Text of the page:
There is a dearth of good young players in the domestic circuit, at least in the batting department. It is hard to find good batsmen, especially openers, who can bat well on seaming wickets. Why is India’s domestic cricket not throwing up quality players?

We need to create bench strength, which is very important, and give them opportunities as well. When we toured England, maybe the India ‘A’ team could have also toured England and played some matches. We should have allowed our players to play in county cricket. Perhaps, someone like Shikhar Dhawan could have gone there and played some games in county cricket before the England tour. That is how preparation for a tour is done; you just don’t go there and play. You need to plan things out.
 
Now see, suddenly you are allowing Cheteshwar Pujara to play county cricket when the season is nearly over. Last season he could have gone too but nobody went to play county cricket last season.

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Image: Kedar Jhadav
Photographs: BCCI

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No replacement for Dhoni

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Mahendra Singh Dhoni made his debut in international cricket when you were the chairman of selectors in 2004? Do you think his captaincy has reached its shelf life?
Dhoni has done very well on this tour, but if you don’t win there is always a question mark on the captain. The selectors must see how they change that, how they can work things out, what is the future plan, keeping in mind the season ahead and other things.
 
The selectors need to take some strong calls because nobody has done well in the last few months. As far as captaincy is concerned, no other player has done well, so you don’t have any other options at the moment.
 
Do you agree with the sudden move to appoint Ravi Shastri as team director? 
I think it is a temporary thing. You can’t just blame the support staff; everybody has to take the blame. You can’t make a few people scapegoats and carry on.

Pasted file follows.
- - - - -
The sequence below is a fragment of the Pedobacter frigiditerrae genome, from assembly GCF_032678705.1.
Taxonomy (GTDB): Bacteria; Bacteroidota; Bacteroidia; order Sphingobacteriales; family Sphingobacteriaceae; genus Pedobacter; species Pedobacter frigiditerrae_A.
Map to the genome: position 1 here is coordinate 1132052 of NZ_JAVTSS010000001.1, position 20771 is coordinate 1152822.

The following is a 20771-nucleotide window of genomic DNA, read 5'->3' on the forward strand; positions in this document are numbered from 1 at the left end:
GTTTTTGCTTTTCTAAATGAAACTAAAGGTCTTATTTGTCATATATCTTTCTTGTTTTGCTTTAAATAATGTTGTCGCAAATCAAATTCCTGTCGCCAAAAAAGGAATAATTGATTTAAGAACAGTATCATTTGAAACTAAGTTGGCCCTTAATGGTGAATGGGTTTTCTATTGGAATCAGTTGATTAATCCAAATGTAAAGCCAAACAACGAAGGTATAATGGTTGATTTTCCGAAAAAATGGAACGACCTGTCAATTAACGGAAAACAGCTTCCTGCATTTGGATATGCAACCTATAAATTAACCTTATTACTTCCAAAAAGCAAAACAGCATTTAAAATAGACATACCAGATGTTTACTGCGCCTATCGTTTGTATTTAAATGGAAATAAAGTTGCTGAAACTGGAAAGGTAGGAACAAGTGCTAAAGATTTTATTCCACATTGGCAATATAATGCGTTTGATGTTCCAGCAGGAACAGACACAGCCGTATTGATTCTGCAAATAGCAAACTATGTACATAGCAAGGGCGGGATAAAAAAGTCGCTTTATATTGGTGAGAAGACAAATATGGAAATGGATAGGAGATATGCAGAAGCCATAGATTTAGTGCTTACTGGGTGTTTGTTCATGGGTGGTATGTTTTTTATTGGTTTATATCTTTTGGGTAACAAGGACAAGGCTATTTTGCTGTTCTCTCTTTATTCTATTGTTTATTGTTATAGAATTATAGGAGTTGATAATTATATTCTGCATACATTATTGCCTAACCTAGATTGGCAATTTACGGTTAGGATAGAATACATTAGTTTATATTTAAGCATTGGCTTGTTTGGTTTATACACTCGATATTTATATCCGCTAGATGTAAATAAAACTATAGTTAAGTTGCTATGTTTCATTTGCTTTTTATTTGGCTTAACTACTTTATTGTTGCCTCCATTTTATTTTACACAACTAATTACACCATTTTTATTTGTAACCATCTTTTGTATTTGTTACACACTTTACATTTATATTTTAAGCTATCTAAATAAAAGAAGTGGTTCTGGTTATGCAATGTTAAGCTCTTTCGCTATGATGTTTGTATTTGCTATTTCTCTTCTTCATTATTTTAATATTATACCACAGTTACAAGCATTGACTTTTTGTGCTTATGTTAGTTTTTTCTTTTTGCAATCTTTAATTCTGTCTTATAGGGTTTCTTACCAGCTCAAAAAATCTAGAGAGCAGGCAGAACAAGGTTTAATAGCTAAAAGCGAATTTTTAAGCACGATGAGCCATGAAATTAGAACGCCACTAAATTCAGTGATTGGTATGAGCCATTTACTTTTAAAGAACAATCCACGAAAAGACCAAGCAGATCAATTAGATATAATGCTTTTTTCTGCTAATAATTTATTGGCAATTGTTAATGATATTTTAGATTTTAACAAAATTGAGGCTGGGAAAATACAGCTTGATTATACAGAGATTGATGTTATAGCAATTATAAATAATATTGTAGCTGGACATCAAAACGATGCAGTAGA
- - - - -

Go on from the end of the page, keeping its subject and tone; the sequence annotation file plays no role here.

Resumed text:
Ravi Shastri is a good choice; hope the team does well under him in the ODIs. However, you need someone who can be with the team for a longer time, because temporary things don’t work.

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Image: Mahendra Singh Dhoni
Photographs: Christopher Lee/Getty Images

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'You cannot depend on the coach all the time'

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Should the BCCI have sacked coach Duncan Fletcher? He failed to inspire the team, while the players failed in the basics in all departments. Is that the coach’s responsibility?
It is not a question of Duncan Fletcher only, but individuals also have to work hard. You cannot depend on the coach all the time. You should also take the initiative to prepare yourself before you go on tours.
 
As a former selection committee chief, what would you say is the way forward for Indian cricket, especially when playing Test matches overseas?
The way forward is winning matches. The selectors need to take some strong calls; if they are not involved then things won’t work well. There has to be proper planning keeping the future in mind.
 
If somebody is doing well (in domestic cricket) then you should select them and make them play at the highest level. It will build some competition in the team. You need to find some good, young players who are doing well and create opportunities for them, because if they are not playing international cricket then they are not going to develop.


Image: Duncan Fletcher
Photographs: Bryn Lennon/Getty Images